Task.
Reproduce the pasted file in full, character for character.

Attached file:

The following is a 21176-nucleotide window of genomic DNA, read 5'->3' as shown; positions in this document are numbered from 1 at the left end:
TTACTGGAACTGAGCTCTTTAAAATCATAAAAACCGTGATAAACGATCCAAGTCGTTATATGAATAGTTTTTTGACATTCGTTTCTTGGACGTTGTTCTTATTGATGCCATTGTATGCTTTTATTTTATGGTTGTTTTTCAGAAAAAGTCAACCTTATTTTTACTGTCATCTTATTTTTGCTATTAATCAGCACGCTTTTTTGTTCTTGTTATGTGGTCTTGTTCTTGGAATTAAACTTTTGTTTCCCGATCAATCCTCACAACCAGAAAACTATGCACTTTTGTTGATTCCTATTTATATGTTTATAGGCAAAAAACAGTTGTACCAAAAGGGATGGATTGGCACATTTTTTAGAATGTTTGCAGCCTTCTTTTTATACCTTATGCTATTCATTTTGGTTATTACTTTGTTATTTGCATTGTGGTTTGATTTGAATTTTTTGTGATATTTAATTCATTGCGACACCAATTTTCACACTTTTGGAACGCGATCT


The following is a 21176-nucleotide window of genomic DNA, read 5'->3' as shown; positions in this document are numbered from 1 at the left end:
TTACTGGAACTGAGCTCTTTAAAATCATAAAAACCGTGATAAACGATCCAAGTCGTTATATGAATAGTTTTTTGACATTCGTTTCTTGGACGTTGTTCTTATTGATGCCATTGTATGCTTTTATTTTATGGTTGTTTTTCAGAAAAAGTCAACCTTATTTTTACTGTCATCTTATTTTTGCTATTAATCAGCACGCTTTTTTGTTCTTGTTATGTGGTCTTGTTCTTGGAATTAAACTTTTGTTTCCCGATCAATCCTCACAACCAGAAAACTATGCACTTTTGTTGATTCCTATTTATATGTTTATAGGCAAAAAACAGTTGTACCAAAAGGGATGGATTGGCACATTTTTTAGAATGTTTGCAGCCTTCTTTTTATACCTTATGCTATTCATTTTGGTTATTACTTTGTTATTTGCATTGTGGTTTGATTTGAATTTTTTGTGATATTTAATTCATTGCGACACCAATTTTCACACTTTTGGAACGCGATCT